Sheila Jensen, desperate to invent a genetic cure, defies rules against combining animal and human DNA. She stirs outrage, so her fiancé and boss, Philip Ohl, blames her for the illegal and immoral work, destroying her career. Still, Sheila is motivated; her diagnosis will kill her, so she engineers her last ovum to make a deadly nerve-disorder cure. Risking her life, she bears the child, hoping her transferable DNA cure will work, but she can´t find the cure in Gabriel´s DNA. She loses faith; soon, her strength and health deteriorate. As Gabriel grows, her perception shifts. He is a prodigy who wins her wounded heart. She is shocked when he develops perfect blue wings at age five. All he wants to do is fly. Sheila can´t contain him. When he flies, some of the watcher´s consciousness joins him; his audience feels as if they fly, too. When video goes viral, devotees flock to watch the angel boy, hoping to join the ecstatic ride. Violent protesters arrive, too, spewing vitriol against him. Sheila flees with Gabriel, afraid Philip will claim her son. When he does so with a court order that shuts Sheila out, she fears for Gabriel. She knows the institution will do anything in the name of research. Gabriel has completely opened her heart, healed her, and given her a taste of unimagined freedom. Clearly, the only way to rescue him is to accept his expanded vision and allow him to teach her how to actually fly. 1. Language: English. Narrator: Emily Caldwell. Audio sample: http://samples.audible.de/bk/acx0/135034/bk_acx0_135034_sample.mp3. Digital audiobook in aax.
In this hour, Jack Abramoff. He’s hardly a murderer. But to many in the Beltline, he’s the devil incarnate. Senator Conrad Burns, said ´´I wish he’d never been born.” Congresswoman Deborah Price said, ´´He is a creep, and we hate him.” Paul Begala summed it up when he said on Crossfire ´´Jack Abramoff, he’s scum.” How did this guy earn such vitriol? Jack Abramoff was the notorious lobbyist at the center of one of Washington’s most far-reaching corruption scandals.He served four years for fraud, tax evasion and conspiracy to bribe public officials. His testimony brought down dozens of other public and elected officials. And he still owes 44 million dollars in restitution. Abramoff is out of jail now, and he told Anne Strainchamps he intends to spend the rest of his life making amends.Next, there’s one devil we NEVER sympathize with: the terrorist. But... Hold on. Not so fast, says filmmaker Marshall Curry. His documentary If a Tree Falls follows Daniel McGowan – a convicted terrorist… currently serving time. McGowan used arson as political protest with The Earth Liberation Front – a group the FBI considers America’s number one domestic terrorist threat.After that, there´s a biblical concept we’ve been talking about – redemption. The dictionary defines it as deliverance from sin. Atonement for guilt. But are there – should there be – limits to the kind of sins that can be redeemed? What about mass murder? And finally, Jim Fleming responds to the documentary film If a Tree Falls that follows Daniel McGowan – a convicted terrorist… currently serving time. McGowan used arson as political protest with The Earth Liberation Front – a group the FBI considers America’s number one domestic terrorist threat. [Broadcast Date: April 5, 2013] 1. Language: English. Narrator: Jim Fleming. Audio sample: http://samples.audible.de/rt/tbon/130405/rt_tbon_130405_sample.mp3. Digital audiobook in aax.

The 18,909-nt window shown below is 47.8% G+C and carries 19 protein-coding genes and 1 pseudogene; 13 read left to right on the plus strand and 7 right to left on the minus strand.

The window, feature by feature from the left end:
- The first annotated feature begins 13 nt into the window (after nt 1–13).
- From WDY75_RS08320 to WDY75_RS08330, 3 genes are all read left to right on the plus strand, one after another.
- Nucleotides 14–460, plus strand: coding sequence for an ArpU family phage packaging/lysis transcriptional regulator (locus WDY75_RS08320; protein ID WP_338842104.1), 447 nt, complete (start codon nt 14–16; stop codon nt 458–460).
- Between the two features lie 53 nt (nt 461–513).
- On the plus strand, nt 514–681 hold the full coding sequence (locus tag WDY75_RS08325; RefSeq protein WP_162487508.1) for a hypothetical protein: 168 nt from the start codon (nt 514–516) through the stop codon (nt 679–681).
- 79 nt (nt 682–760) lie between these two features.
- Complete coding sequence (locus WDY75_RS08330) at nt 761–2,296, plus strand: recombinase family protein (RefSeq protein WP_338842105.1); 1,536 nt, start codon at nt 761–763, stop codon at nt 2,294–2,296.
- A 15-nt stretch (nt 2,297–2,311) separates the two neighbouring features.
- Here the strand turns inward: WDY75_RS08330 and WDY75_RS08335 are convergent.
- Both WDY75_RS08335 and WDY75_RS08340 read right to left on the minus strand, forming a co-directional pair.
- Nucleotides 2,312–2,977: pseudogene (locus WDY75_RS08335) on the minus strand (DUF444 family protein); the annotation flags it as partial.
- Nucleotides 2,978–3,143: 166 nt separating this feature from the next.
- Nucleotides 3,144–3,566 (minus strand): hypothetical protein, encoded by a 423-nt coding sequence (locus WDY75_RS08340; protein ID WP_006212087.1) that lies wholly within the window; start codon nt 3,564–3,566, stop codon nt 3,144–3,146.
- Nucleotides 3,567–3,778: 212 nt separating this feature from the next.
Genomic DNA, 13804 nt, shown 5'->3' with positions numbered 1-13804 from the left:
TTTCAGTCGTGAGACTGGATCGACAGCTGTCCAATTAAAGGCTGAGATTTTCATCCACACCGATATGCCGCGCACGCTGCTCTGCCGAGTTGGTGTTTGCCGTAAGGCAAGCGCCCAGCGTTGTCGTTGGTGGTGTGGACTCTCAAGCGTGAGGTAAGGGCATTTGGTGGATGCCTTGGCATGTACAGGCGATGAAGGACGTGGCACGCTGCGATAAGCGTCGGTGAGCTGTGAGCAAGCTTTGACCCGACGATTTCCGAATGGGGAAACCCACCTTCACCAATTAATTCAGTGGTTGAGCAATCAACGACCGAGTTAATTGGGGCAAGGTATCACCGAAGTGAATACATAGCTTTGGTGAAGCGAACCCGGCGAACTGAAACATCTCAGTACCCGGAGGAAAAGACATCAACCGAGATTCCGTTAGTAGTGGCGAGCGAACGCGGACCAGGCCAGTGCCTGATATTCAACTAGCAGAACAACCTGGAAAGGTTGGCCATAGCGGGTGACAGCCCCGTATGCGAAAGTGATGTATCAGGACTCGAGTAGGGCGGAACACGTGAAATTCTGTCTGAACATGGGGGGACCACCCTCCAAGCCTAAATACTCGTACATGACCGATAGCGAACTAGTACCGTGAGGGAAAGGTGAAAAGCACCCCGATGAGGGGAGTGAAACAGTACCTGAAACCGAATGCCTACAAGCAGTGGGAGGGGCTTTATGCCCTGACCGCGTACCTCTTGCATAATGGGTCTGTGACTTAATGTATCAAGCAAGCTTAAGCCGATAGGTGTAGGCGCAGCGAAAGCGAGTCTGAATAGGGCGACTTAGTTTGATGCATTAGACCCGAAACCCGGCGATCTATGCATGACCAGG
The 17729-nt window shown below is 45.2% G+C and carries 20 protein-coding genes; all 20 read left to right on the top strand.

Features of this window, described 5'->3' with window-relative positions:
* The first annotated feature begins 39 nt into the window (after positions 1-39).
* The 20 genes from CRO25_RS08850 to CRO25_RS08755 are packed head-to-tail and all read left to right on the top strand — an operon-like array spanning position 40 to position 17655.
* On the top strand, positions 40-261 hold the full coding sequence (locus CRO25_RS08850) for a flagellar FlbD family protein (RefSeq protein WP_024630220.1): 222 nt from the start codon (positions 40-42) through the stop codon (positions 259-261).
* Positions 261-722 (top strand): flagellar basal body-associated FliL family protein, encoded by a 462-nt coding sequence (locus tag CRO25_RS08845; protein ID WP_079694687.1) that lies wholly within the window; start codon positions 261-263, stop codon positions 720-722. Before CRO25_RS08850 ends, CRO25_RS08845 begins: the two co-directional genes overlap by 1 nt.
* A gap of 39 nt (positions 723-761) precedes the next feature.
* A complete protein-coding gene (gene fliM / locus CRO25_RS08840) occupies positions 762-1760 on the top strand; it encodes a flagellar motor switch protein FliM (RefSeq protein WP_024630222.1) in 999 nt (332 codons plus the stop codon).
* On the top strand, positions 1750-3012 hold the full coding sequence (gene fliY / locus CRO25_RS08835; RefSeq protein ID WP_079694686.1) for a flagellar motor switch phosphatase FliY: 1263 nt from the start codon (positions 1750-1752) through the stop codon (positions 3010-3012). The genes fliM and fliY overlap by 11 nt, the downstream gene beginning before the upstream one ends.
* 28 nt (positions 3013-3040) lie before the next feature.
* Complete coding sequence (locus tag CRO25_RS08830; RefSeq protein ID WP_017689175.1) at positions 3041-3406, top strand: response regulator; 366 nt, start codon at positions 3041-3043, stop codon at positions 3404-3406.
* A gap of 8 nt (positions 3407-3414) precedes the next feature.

National Bestseller A bank of clouds was assembling on the not-so-distant horizon, but journalist-mountaineer Jon Krakauer, standing on the summit of Mt. Everest, saw nothing that ´´suggested that a murderous storm was bearing down.´´ He was wrong. The storm, which claimed five lives and left countless more--including Krakauer´s--in guilt-ridden disarray, would also provide the impetus for Into Thin Air, Krakauer´s epic account of the May 1996 disaster. By writing Into Thin Air, Krakauer may have hoped to exorcise some of his own demons and lay to rest some of the painful questions that still surround the event. He takes great pains to provide a balanced picture of the people and events he witnessed and gives due credit to the tireless and dedicated Sherpas. He also avoids blasting easy targets such as Sandy Pittman, the wealthy socialite who brought an espresso maker along on the expedition. Krakauer´s highly personal inquiry into the catastrophe provides a great deal of insight into what went wrong. But for Krakauer himself, further interviews and investigations only lead him to the conclusion that his perceived failures were directly responsible for a fellow climber´s death. Clearly, Krakauer remains haunted by the disaster, and although he relates a number of incidents in which he acted selflessly and even heroically, he seems unable to view those instances objectively. In the end, despite his evenhanded and even generous assessment of others´ actions, he reserves a full measure of vitriol for himself. This updated trade paperback edition of Into Thin Air includes an extensive new postscript that sheds fascinating light on the acrimonious debate that flared between Krakauer and Everest guide Anatoli Boukreev in the wake of the tragedy. ´´I have no doubt that Boukreev´s intentions were good on summit day,´´ writes Krakauer in the postscript, dated August 1999. ´´What disturbs me, though, was Boukreev´s refusal to acknowledge the possibility that he made even a single poor decision. Never did he indicate that perhaps it wasn´t the best choice to climb without gas or go down ahead of his clients.´´ As usual, Krakauer supports his points with dogged research and a good dose of humility. But rather than continue the heated discourse that has raged since Into Thin Air´s denouncement of guide Boukreev, Krakauer´s tone is conciliatory; he points most of his criticism at G. Weston De Walt, who coauthored The Climb, Boukreev´s version of events. And in a touching conclusion, Krakauer recounts his last conversation with the late Boukreev, in which the two weathered climbers agreed to disagree about certain points. Krakauer had great hopes to patch things up with Boukreev, but the Russian later died in an avalanche on another Himalayan peak, Annapurna I. In 1999, Krakauer received an Academy Award in Literature from the American Academy of Arts and Letters--a prestigious prize intended ´´to honor writers of exceptional accomplishment.´´ According to the Academy´s citation, ´´Krakauer combines the tenacity and courage of the finest tradition of investigative journalism with the stylish subtlety and profound insight of the born writer. His account of an ascent of Mount Everest has led to a general reevaluation of climbing and of the commercialization of what was once a romantic, solitary sport; while his account of the life and death of Christopher McCandless, who died of starvation after challenging the Alaskan wilderness, delves even more deeply and disturbingly into the fascination of nature and the devastating effects of its lure on a young and curious mind.´´